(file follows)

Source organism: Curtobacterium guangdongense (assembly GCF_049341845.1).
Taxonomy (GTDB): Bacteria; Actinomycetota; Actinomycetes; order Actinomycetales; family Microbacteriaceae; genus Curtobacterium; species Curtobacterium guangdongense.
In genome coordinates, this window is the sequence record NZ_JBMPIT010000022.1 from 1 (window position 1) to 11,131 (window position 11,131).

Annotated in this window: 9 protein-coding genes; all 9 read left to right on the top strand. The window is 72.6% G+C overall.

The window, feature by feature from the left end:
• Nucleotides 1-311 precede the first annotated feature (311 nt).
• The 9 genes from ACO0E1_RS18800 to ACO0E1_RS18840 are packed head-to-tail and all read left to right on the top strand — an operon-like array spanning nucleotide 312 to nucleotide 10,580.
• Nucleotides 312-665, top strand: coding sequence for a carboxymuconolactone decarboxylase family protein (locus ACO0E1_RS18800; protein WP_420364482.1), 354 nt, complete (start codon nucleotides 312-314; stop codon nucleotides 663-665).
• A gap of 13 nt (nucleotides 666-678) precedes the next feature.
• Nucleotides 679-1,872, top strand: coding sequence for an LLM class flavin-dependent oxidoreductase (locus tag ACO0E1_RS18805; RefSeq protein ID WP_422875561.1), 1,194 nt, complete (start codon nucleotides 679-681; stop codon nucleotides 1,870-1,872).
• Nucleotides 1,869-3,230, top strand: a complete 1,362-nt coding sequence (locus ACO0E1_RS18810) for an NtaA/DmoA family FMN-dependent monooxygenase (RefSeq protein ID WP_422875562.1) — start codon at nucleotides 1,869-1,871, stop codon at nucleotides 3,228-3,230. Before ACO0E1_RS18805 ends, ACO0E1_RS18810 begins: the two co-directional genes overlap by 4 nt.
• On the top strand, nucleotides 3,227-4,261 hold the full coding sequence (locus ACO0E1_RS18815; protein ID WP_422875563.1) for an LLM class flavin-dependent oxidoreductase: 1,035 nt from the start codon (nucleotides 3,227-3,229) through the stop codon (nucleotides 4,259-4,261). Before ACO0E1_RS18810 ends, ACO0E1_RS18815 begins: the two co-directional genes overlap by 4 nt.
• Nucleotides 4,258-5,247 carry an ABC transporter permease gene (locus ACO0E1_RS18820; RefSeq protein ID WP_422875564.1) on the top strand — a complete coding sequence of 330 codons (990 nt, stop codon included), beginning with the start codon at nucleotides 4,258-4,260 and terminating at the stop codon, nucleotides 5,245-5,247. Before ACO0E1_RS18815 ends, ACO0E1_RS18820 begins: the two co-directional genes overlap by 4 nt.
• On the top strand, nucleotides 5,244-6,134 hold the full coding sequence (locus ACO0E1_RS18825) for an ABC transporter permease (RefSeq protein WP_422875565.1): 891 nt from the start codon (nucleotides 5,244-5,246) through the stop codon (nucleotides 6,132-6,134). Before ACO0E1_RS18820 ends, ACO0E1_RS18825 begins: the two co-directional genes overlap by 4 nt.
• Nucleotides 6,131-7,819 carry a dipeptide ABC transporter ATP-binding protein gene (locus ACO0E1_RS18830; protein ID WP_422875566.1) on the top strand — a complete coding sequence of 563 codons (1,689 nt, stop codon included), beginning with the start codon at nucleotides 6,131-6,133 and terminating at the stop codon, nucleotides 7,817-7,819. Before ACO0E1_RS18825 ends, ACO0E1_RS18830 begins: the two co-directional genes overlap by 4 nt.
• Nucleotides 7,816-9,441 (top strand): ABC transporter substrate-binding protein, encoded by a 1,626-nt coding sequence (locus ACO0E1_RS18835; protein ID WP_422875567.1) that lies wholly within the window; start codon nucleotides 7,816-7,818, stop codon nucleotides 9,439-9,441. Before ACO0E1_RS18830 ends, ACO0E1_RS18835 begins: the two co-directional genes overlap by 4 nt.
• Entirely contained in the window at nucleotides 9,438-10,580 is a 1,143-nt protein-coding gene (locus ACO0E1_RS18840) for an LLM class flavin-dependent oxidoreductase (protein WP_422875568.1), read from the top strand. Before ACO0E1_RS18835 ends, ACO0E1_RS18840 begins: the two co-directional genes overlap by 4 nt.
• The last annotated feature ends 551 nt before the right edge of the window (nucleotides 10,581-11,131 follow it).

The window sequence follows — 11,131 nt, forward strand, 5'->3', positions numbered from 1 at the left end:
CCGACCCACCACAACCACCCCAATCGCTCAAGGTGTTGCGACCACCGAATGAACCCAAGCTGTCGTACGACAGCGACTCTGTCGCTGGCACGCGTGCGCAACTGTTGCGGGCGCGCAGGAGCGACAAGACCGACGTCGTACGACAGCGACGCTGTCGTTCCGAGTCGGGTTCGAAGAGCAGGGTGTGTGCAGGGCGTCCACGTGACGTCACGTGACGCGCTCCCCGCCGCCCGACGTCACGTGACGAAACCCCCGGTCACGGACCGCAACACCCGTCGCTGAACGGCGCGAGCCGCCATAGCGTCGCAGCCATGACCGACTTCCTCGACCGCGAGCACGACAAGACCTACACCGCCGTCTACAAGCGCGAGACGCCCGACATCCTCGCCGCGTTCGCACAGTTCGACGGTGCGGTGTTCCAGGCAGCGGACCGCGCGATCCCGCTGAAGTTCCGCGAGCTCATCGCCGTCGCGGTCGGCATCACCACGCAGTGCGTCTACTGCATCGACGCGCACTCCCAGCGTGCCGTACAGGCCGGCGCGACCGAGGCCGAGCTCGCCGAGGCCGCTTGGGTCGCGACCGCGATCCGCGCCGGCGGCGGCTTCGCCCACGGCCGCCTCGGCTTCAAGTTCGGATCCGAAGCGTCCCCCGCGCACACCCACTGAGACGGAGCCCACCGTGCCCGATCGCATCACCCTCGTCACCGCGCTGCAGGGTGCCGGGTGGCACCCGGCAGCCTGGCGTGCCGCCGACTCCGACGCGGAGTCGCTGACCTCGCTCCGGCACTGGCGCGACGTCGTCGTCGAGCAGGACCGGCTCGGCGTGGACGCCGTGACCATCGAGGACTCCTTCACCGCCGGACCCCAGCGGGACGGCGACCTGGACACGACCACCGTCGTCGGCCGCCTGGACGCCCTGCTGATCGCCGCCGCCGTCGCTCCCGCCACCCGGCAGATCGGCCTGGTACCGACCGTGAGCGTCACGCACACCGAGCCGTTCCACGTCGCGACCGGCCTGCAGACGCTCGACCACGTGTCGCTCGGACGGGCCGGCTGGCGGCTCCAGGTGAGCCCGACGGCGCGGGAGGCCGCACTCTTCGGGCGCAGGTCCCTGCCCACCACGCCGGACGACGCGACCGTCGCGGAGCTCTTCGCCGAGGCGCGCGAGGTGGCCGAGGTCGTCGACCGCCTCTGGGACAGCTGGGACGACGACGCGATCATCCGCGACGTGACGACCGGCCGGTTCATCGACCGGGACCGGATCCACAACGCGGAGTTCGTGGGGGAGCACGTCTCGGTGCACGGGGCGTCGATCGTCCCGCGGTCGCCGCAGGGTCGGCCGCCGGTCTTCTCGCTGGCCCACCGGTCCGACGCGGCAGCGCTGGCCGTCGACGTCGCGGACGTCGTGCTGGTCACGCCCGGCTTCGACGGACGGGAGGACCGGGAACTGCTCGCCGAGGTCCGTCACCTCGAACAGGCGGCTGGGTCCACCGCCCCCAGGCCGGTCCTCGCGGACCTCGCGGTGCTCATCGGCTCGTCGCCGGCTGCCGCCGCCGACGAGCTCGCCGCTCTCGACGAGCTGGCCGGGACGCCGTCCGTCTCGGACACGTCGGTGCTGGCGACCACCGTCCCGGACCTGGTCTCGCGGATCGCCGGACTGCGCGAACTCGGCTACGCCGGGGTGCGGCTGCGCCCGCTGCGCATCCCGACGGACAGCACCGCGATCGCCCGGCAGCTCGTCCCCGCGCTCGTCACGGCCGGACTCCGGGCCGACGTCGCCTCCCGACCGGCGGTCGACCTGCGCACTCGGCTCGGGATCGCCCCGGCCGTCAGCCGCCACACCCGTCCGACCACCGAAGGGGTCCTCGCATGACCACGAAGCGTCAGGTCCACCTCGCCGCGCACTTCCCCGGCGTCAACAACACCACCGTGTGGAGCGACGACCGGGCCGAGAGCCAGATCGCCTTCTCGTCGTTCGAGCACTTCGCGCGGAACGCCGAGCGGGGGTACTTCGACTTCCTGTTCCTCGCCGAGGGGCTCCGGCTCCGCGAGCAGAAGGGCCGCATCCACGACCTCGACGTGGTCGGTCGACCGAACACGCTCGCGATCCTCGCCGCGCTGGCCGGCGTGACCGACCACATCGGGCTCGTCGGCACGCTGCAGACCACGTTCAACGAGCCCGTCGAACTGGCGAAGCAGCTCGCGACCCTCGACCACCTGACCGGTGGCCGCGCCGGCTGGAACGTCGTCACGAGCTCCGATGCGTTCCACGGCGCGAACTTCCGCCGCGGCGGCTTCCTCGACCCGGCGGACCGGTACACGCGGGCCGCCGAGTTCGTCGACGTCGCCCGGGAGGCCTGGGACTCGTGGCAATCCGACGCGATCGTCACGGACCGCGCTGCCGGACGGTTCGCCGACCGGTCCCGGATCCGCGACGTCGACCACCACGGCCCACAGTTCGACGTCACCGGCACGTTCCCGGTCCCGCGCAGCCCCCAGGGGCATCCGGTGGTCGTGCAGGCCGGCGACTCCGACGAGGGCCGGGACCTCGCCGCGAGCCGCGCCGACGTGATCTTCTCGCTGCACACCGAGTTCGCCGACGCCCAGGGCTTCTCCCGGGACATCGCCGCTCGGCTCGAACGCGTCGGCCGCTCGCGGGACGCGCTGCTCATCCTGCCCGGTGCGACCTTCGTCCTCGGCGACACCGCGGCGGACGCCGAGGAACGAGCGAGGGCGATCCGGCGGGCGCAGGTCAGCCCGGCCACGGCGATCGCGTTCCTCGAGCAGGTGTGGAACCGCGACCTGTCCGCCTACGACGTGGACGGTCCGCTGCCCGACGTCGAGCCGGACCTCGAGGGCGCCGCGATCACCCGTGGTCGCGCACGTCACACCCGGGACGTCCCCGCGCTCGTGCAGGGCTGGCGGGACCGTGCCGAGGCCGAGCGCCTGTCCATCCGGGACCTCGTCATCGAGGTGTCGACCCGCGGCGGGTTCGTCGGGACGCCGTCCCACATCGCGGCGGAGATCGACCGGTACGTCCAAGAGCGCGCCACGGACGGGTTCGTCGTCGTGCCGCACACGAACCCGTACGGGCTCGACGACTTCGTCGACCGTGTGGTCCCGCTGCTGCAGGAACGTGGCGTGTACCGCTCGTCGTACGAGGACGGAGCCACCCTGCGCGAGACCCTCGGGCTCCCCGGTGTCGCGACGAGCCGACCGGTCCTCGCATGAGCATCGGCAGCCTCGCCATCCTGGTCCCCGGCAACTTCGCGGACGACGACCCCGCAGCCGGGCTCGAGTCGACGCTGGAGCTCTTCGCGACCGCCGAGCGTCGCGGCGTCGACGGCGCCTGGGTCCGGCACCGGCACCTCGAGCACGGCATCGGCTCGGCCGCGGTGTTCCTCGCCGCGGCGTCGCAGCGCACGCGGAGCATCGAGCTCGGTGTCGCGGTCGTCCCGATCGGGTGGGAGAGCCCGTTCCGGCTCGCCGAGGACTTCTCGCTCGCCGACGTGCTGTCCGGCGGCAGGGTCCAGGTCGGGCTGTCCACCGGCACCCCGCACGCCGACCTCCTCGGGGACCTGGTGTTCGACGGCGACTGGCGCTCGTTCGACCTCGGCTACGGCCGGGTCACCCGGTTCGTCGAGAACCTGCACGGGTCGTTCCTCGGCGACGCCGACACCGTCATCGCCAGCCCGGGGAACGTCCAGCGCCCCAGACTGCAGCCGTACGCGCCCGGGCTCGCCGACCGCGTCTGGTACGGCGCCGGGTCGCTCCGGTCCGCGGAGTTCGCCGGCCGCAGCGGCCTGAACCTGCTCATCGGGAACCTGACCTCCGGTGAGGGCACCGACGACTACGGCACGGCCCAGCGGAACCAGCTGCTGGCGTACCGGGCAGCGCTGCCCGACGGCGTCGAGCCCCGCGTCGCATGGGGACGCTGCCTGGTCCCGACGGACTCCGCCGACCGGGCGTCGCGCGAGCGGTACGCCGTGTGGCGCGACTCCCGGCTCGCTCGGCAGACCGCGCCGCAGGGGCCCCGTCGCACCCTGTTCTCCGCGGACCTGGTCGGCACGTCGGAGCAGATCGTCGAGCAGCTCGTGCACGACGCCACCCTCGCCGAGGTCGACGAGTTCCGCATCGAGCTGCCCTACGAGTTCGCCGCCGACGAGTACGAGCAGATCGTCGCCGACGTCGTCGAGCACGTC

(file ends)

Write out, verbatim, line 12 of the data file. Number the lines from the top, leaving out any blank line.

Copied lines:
• On the top strand, nucleotides 3,227-4,261 hold the full coding sequence (locus ACO0E1_RS18815; protein ID WP_422875563.1) for an LLM class flavin-dependent oxidoreductase: 1,035 nt from the start codon (nucleotides 3,227-3,229) through the stop codon (nucleotides 4,259-4,261). Before ACO0E1_RS18810 ends, ACO0E1_RS18815 begins: the two co-directional genes overlap by 4 nt.